Unlike history’s prophets, forecasters like Roth do not claim to possess supernatural abilities. Instead, they say their accuracy is a result of using specific techniques to structure their thinking and constantly trying to improve their skills. Superforecasters also tend to share certain personality traits, including humility, reflectiveness and comfort with numbers. These characteristics might mean that they’re better at putting their ego aside, and are willing to change their minds when challenged with new data or ideas.
It’s unlikely that superforecasters like Roth could ever fully replace subject-matter experts. Michael Jackson, an associate scientific investigator at Kaiser Permanente Washington Health Research Institute, cautions that superforecasters are a “black box,” meaning their less-than-scientific methods make it impossible to vet their work in the same way that a scientist’s output would undergo peer review. And Philip Tetlock, a professor at the University of Pennsylvania and a co-founder of Good Judgment, acknowledges that there are times in which expertise is crucial (for example, he notes that some public health experts warned about the possibility of a coronavirus pandemic early in the outbreak.)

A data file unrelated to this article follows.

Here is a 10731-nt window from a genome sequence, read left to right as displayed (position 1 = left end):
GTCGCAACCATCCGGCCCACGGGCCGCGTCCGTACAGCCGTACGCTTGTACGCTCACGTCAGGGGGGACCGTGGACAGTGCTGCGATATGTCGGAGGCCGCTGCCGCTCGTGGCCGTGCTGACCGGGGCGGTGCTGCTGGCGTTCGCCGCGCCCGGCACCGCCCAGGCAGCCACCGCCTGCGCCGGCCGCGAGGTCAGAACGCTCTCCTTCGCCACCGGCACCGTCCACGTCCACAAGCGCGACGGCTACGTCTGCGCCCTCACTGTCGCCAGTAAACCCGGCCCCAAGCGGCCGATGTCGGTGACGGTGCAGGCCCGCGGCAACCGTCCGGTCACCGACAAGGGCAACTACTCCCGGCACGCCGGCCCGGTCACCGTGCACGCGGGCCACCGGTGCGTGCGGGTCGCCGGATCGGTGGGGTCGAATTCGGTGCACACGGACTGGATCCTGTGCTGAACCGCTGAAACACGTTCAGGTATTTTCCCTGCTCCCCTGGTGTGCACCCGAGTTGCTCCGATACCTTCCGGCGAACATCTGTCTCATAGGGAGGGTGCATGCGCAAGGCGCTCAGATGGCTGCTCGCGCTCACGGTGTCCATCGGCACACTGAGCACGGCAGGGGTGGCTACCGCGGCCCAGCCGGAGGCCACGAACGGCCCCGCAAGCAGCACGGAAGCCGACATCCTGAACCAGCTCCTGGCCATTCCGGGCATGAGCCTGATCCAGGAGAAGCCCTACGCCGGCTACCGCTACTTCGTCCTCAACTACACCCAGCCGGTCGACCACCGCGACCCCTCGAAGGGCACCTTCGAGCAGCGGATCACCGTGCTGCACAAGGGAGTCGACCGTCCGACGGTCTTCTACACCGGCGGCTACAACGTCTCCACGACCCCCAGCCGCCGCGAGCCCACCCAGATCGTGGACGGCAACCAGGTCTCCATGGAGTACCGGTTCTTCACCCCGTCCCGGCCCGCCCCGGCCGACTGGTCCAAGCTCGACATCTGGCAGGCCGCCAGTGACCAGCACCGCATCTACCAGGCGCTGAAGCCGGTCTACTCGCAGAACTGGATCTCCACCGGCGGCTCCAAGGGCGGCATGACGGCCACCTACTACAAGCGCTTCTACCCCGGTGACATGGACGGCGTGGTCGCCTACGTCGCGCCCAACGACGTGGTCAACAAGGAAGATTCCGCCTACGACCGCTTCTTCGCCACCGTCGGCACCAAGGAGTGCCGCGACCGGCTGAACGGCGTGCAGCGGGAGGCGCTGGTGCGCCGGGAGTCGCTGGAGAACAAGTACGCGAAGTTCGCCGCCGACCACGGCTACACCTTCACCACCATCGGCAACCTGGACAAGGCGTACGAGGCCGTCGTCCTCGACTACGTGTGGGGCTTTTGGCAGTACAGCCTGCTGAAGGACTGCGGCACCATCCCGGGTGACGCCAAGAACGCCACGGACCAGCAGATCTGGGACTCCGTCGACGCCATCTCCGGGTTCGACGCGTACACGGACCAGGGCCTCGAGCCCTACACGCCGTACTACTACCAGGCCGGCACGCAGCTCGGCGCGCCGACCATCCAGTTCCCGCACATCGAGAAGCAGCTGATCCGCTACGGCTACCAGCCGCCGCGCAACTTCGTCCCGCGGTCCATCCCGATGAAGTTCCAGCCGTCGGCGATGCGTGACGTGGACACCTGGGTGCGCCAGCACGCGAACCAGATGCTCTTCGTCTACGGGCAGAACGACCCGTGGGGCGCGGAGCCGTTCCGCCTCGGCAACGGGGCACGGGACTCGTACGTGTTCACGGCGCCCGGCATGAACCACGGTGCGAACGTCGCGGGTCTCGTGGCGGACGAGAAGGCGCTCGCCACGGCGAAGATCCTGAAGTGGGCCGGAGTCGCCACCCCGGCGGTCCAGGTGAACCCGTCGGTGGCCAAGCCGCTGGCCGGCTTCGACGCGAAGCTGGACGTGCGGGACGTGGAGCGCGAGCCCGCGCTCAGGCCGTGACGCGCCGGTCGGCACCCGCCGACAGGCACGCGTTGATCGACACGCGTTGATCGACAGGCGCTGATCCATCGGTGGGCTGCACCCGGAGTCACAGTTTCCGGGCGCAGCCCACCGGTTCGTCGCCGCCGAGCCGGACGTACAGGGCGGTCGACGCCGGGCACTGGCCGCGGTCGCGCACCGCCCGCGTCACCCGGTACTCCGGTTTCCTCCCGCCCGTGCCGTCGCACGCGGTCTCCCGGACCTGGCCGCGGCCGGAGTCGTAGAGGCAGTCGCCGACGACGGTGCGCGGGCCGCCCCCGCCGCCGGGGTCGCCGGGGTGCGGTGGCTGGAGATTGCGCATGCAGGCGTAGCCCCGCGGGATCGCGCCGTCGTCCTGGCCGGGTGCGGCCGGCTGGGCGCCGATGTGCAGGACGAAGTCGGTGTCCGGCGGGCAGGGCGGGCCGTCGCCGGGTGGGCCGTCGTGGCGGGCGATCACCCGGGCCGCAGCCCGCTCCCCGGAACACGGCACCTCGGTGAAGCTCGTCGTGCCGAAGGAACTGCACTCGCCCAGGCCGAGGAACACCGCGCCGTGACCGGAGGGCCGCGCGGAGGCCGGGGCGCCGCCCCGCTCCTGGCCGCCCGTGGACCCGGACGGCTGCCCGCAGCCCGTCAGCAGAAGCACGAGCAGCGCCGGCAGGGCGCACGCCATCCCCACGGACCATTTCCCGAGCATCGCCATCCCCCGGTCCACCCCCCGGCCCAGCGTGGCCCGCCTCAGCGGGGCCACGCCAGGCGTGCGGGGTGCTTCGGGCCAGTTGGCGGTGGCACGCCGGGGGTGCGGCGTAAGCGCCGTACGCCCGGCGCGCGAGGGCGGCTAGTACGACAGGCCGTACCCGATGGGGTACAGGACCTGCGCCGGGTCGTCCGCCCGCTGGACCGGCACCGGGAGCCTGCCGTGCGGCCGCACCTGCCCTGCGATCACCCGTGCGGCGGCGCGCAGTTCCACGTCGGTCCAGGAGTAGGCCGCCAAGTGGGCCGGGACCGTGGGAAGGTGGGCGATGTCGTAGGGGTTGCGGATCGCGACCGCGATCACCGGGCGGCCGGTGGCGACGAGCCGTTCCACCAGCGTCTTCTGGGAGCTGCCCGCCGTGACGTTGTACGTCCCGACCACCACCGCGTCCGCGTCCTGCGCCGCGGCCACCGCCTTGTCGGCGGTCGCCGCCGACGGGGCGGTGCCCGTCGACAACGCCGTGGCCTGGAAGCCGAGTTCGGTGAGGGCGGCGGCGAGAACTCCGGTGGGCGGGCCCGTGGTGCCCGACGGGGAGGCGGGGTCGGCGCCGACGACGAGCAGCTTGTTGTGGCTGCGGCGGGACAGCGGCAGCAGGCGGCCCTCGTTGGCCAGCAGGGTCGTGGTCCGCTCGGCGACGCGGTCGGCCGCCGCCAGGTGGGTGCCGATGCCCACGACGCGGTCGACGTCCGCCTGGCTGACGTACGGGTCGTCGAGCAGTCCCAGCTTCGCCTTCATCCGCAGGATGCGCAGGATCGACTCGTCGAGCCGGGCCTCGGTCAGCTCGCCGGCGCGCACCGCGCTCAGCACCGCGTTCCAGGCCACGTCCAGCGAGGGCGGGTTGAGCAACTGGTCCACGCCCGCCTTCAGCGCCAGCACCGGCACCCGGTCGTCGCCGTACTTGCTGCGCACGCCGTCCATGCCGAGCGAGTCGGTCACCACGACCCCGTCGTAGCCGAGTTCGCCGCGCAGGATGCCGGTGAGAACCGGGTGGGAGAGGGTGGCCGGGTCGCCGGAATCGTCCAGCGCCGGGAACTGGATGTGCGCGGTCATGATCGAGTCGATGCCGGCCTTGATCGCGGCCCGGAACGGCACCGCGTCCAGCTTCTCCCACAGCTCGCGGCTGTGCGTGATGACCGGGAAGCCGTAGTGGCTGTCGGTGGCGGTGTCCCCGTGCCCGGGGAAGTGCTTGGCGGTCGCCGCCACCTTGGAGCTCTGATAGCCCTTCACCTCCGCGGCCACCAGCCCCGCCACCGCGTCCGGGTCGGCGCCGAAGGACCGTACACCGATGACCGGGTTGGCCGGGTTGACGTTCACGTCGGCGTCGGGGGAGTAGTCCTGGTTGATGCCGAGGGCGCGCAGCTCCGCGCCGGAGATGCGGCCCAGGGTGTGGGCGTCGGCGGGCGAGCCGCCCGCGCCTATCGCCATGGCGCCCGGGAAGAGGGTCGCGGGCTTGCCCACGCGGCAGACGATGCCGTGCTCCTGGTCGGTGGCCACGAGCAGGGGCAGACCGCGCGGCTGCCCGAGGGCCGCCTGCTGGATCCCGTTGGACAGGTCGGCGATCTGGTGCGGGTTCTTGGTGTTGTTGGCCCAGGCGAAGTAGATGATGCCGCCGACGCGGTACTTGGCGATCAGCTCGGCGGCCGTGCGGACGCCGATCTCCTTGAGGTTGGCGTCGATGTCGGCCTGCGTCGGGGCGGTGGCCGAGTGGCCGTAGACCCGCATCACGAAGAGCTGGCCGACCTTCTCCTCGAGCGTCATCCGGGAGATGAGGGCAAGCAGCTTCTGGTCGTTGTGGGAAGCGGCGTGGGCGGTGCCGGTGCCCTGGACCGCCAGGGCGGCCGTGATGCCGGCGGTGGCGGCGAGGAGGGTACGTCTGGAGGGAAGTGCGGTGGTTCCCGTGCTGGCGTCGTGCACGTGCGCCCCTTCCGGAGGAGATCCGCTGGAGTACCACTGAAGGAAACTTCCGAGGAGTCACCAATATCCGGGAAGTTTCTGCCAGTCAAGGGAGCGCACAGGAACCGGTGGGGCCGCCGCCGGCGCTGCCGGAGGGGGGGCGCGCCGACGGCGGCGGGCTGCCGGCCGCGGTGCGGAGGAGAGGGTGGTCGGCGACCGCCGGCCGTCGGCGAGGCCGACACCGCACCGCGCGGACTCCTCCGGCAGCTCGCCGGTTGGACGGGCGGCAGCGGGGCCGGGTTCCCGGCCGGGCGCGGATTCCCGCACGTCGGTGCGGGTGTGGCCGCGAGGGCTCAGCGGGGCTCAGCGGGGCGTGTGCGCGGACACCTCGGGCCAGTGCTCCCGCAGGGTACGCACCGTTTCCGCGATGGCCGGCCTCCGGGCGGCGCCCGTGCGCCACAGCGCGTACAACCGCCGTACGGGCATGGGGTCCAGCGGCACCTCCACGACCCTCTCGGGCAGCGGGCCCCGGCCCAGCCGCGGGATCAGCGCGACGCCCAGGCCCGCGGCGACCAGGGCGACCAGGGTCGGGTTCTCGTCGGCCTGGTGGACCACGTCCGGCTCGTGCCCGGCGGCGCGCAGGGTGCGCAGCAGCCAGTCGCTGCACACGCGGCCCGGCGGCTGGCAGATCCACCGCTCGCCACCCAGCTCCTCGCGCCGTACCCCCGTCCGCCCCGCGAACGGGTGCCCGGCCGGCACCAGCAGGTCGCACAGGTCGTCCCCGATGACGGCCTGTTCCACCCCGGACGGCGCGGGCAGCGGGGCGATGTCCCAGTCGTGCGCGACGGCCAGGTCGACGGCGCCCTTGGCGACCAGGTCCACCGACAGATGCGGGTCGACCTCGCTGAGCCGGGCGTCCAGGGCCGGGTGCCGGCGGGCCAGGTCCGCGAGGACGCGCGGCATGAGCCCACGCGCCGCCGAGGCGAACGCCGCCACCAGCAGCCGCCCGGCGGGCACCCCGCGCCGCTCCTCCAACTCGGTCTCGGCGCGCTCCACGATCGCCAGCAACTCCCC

However, Tetlock argues that superforecasters have skills that experts may not: for example, they may also be more flexible than traditional scientists, because they’re not bound to a particular discipline or approach. Their predictions incorporate research and hard data, but also news reports and gut feelings. That way of working may increase their overall accuracy, says Tetlock. “Talented amateurs who pay attention to both the science and the news seem to be better at putting accurate probabilities on key outcomes in this phase of the crisis,” he says. “The experts were really good at warning us about the fundamental danger, but they may be less adept at adapting nimbly to the dynamics about this phase of the crisis.”
Superforecasters aren’t just smart, Tetlock says; they also tend to be actively open-minded and curious. They’re in “perpetual beta” mode, as he puts it in his book on the topic, Superforecasting: The Art and Science of Prediction— always striving to update their beliefs and improve themselves. Bryan Hartman, a 36-year-old computer science teacher in Illinois and superforecaster of six years, says that kind of flexibility can improve their predictions.
“[Superforecasters] provide a lot of counter information, which is called ‘red-teaming,’” says Bryan Hartman. “It’s not in a way to press anyone’s buttons. It’s always to make everyone see the whole picture … it’s very collaborative, and very few people take anything personally. We’re just trying to see if we can get it right.”
Superforecasters are particularly good at predicting how people’s choices will affect future outcomes, says Good Judgment Inc. vice president Marc Koehler. That kind of insight that could be particularly helpful during an event like the COVID-19 pandemic, given that people’s adherence to measures like social distancing and mask-wearing can have dramatic effects down the road.